from The Century Dictionary.
- noun The upper story of a church, perforated by a range of windows, which form the principal source of light for the central portions of the building.
- noun The raised part of the roof of a railroad-car, which contains the ventilating windows.
from the GNU version of the Collaborative International Dictionary of English.
- noun (Arch.) The upper story of the nave of a church, containing windows, and rising above the aisle roofs.
from Wiktionary, Creative Commons Attribution/Share-Alike License.
- noun Alternative form of
from WordNet 3.0 Copyright 2006 by Princeton University. All rights reserved.
- noun part of an interior wall rising above the adjacent roof with windows admitting light
Sorry, no etymologies found.
Plenty of daylight makes it to the interior space thanks to a simple polycarbonate clearstory, and the interior is finished with plywood and pegboard to hang all of your gardening tools.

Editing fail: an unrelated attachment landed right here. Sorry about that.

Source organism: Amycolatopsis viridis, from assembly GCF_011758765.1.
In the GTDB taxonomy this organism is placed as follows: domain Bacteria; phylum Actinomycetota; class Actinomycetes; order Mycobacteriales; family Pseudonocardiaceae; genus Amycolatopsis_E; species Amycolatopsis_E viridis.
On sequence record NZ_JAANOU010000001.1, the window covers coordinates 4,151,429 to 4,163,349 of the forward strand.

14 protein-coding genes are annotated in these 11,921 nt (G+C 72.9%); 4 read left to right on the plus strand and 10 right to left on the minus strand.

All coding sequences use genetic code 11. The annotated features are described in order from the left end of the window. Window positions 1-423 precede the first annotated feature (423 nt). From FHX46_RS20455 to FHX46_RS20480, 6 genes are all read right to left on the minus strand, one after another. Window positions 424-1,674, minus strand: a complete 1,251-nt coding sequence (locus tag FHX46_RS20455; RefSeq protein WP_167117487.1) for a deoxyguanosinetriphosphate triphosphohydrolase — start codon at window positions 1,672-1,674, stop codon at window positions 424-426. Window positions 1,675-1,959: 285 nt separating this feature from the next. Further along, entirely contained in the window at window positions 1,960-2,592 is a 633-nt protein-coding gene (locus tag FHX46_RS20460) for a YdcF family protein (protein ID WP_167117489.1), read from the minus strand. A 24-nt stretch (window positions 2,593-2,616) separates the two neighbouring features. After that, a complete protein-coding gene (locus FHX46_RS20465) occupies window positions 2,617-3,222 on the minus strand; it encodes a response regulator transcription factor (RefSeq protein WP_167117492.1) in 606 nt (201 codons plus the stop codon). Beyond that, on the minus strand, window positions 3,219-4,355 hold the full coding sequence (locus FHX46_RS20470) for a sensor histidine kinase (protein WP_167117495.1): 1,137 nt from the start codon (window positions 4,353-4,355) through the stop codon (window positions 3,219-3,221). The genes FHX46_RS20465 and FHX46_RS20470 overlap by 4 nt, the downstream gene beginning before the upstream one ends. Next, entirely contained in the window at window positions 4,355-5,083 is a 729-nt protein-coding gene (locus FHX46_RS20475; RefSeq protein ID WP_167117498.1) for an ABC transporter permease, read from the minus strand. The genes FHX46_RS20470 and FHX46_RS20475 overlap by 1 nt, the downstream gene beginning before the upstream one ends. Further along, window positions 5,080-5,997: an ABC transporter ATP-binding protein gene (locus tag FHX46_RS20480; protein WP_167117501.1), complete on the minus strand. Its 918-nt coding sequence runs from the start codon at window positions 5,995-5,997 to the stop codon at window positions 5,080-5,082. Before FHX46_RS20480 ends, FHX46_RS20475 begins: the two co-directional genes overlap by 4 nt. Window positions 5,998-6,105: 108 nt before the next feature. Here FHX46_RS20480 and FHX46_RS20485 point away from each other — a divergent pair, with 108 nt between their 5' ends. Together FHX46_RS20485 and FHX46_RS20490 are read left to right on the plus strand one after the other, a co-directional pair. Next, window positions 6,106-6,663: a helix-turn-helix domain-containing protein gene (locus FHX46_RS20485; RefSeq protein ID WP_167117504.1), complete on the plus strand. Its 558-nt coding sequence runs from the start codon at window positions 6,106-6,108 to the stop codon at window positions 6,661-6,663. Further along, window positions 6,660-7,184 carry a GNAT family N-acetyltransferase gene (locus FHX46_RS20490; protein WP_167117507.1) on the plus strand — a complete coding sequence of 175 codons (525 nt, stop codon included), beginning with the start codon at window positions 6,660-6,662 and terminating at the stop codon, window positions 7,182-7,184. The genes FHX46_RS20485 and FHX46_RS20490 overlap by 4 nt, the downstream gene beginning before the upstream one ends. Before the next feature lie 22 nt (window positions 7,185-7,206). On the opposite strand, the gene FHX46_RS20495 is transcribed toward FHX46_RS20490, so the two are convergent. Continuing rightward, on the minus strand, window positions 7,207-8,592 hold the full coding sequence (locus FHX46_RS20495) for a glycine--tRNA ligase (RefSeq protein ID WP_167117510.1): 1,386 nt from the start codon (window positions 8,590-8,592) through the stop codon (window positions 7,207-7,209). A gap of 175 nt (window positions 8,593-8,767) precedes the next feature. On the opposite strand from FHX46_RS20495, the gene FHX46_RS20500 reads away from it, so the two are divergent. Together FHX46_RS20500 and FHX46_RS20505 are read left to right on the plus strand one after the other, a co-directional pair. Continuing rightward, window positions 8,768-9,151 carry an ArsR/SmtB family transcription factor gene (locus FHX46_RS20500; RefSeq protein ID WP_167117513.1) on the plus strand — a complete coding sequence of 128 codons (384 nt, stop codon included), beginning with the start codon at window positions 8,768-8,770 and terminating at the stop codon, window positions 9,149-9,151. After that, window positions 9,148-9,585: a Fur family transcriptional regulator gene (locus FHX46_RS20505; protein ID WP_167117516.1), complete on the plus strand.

The solid wall never touches the roof allowing the house to have a private face to the street while maintaining views through the clearstory towards the forest.
So we have lots glazing with clearstory windows, skylights, and solatubes.
I have a clearstory that uses the stack effect to cool our Texas home and I am always looking for sources to explain the theory.
While the north aisle is later than the south, the clearstory, as has been said is earlier, being of late Decorated date with large three-light windows of reticulated tracery.
The resemblances between this clearstory, and that of St. John's chancel, raise the question of priority.
It is interesting to compare the design of this clearstory with that of St. Michael's.
We have no record of the building of the clearstory and roof of the nave.
The = chancel = is dark owing to the small clearstory windows, the low outer north aisle, and the concealment of a south window by the organ.
Much was brought from the clearstory where six windows on the south and all save one on the north side still have panels made up of a mosaic of fragments with portions here and there of which the subject is intelligible.